Veladora at Rancho Valencia, Del Mar


Tell us about your office culture and design process.
Not too much of a culture—just a very flexible place to work, but unfortunately not a lot of job security.

Why hospitality?
Simply, hospitality offers the biggest canvas for an interior designer.

What are some of the challenges of the industry today?
Keeping a company lean enough to compete, yet retain good staff during slow periods is the biggest challenge I see. I can’t imagine how people can keep the kind of staff that was the norm before the ‘great recession.’


Vanity at Hard Rock Hotel, Las Vegas


You work on a number of international projects. How do those global experiences inspire and help you do a better job in the hospitality sphere?
Newsflash: we are truly in a global age. People in Ludhiana, India want the same nightlife and hospitality experiences as Los Angeles or London.

What’s a recent project that was most challenging and why?
Most recent is the new Hard Rock Hotel in Palm Springs. Challenge there is how to make it relevant, charming, and sexy enough to compete with the Ace, Viceroy, and Parker.

What’s one project that you are most proud of and why?
Most proud of Vanity in the Hard Rock Hotel, Las Vegas. Did a bunch of things I had never done, or seen done before, and miracle of miracles they all looked great.


Vanity at Hard Rock Hotel, Las Vegas

What are some projects you are currently working on? What’s next for you?
You know I don’t turn anything down. Just completed the restaurant Veladora at the Rancho Valencia in Del Mar, and we have two new lounges opening end of year. Coming up: W Los Angeles and Sex and Disco, a subterranean DJ lounge in San Francisco opening next year. Oh, and a private nightclub in Fresno.

Most creative solution for a cool design feature that you have recently come up with?
Probably the bonfire feature at the W San Diego. Needed a cheap way to do a permanent ‘bonfire’—a stack of Emeco chairs can burn for eternity.


W San Diego

What would be your dream project?
Not sure, since every project is a potential dream project. It’s not the size of the project or the budget. It’s really the best when you connect with a client, make them happy with your work, and keep them as friends.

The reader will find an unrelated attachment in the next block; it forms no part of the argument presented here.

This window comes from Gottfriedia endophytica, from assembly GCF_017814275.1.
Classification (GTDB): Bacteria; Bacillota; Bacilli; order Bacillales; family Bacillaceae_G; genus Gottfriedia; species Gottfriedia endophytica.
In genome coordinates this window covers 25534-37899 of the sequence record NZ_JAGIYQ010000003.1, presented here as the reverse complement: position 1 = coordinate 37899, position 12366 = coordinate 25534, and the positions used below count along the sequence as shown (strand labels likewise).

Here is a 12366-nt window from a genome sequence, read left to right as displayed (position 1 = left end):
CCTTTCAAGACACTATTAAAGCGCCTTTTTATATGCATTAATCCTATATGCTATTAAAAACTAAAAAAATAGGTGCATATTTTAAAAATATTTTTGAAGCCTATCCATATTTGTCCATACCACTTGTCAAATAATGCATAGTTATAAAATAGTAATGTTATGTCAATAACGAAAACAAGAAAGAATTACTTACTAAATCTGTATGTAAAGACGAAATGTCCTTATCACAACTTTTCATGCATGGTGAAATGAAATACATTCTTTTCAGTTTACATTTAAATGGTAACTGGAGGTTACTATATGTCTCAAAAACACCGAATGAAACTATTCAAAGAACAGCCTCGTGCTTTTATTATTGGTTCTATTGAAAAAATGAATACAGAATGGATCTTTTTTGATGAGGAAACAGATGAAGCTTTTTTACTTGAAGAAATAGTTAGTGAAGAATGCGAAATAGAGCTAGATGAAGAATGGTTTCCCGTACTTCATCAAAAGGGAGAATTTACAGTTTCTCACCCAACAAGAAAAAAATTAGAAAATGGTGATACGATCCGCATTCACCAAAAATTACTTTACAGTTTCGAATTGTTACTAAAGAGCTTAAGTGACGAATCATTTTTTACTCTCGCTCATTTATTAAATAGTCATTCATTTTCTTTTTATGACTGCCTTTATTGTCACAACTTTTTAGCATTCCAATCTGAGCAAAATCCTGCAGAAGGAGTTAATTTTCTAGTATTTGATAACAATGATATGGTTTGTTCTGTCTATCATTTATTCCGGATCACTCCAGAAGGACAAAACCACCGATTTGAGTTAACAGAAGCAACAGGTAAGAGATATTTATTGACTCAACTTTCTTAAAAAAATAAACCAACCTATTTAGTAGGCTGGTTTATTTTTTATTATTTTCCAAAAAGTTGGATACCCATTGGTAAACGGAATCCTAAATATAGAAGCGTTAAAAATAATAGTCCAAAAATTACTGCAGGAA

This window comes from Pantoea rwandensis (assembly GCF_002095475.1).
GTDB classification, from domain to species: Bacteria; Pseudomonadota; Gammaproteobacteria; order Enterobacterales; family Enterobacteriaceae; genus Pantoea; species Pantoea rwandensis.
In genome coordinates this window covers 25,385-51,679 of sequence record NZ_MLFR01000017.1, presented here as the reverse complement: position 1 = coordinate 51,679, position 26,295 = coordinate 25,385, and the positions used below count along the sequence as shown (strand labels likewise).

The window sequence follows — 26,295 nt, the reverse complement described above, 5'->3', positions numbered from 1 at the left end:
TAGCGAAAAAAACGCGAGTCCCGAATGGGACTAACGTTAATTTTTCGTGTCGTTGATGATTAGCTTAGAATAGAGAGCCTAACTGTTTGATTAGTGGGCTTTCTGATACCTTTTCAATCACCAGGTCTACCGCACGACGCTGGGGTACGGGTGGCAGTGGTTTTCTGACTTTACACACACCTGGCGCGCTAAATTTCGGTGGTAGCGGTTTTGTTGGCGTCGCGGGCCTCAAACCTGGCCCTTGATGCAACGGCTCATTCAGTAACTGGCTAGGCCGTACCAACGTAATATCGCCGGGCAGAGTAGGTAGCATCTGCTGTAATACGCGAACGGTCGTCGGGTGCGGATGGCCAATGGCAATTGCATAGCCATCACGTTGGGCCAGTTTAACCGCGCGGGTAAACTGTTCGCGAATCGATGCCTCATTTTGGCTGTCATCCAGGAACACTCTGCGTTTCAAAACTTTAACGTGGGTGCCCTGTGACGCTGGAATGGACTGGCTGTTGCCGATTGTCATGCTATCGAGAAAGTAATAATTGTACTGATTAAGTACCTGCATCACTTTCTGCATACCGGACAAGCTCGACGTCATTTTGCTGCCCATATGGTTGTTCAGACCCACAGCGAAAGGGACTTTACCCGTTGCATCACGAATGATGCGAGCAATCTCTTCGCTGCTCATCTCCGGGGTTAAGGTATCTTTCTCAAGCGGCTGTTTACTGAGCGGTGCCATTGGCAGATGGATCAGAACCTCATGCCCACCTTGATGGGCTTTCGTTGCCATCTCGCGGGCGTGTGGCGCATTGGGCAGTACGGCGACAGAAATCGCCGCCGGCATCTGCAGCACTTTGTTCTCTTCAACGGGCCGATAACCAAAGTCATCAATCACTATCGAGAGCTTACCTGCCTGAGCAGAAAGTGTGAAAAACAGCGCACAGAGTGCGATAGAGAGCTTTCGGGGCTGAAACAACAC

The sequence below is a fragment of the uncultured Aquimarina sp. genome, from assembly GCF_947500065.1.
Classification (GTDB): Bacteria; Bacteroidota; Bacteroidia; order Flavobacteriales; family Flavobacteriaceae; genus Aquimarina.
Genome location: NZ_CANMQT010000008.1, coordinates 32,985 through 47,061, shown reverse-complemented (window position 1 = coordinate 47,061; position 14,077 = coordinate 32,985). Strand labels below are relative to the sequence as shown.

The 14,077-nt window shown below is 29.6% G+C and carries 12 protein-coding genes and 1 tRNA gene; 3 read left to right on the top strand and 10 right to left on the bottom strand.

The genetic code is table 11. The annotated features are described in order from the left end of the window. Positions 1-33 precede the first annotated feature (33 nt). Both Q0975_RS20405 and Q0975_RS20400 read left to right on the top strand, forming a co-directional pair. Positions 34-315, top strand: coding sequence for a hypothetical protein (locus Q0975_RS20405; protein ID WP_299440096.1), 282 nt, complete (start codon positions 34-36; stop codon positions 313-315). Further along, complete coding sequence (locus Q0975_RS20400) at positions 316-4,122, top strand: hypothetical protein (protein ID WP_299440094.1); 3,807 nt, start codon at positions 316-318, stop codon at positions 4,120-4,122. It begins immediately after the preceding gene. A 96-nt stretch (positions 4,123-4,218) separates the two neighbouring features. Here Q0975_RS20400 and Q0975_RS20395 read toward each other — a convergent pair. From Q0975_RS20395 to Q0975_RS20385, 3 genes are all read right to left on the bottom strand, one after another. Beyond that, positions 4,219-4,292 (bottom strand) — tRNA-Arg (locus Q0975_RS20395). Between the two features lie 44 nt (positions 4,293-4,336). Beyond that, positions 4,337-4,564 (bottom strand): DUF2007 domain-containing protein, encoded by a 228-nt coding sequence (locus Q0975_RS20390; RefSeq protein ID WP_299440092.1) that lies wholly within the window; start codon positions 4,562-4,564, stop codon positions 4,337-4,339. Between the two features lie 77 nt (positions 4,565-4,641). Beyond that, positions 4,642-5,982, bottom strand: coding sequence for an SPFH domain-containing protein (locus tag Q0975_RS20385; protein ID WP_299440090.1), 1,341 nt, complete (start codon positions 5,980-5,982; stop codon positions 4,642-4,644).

What’s the key to a successful collaboration between designer and client?
Being sensitive and listening well. Clients often are looking for some guidance and appreciate thoughtful and enthusiastic concept work.


W San Diego

What’s the most important thing to remember when designing a hospitality space?
Learn to think inside the box. Every job and client brings a box. The walls of the box are budget, brand narrative, client aesthetic, competing properties. The challenge is to be creative inside that box. Having a box helps you focus on the challenge of doing something inside of it that hasn’t been done a thousand times before. Not easy.

Motto to live by...
'Duh, winning.' —Charlie Sheen

Greatest accomplishment so far?
I don’t really look at anything I’ve done as a particularly great accomplishment. Our industry is basically about entertainment, so you take your achievements with a grain of salt. If anything, my three children are far more remarkable than anything else I’ve done.


Kelvin at W San Diego

If you weren’t a designer, what would you be?
That’s hard to imagine. Starving artist? Rodeo clown? Astronaut? OK, astronaut.

When you are not in the office we can find you…
I’m either at the gym, at the bar, or in the kitchen. Quintessential metrosexual, I suppose.

If you could have supper with anyone living or dead, who would it be?
Carlo Mollino.

Describe that meal, the wine, and the person you’re eating with.
We are eating at Alegra in Dubai, and Carlo Mollino has brought along all his Polaroids.... time for a vodka martini and some raw oysters.

Whom do you admire the most? Why were they an influencing factor in your career and life?
Philippe Starck for continuing to be such a prolific and still relevant stylist. Who else can mix Old World decadence, twentieth century-Surrealism, and current elements of fine art and culture like that? And make it look fresh every time? Even to me, that is truly an achievement.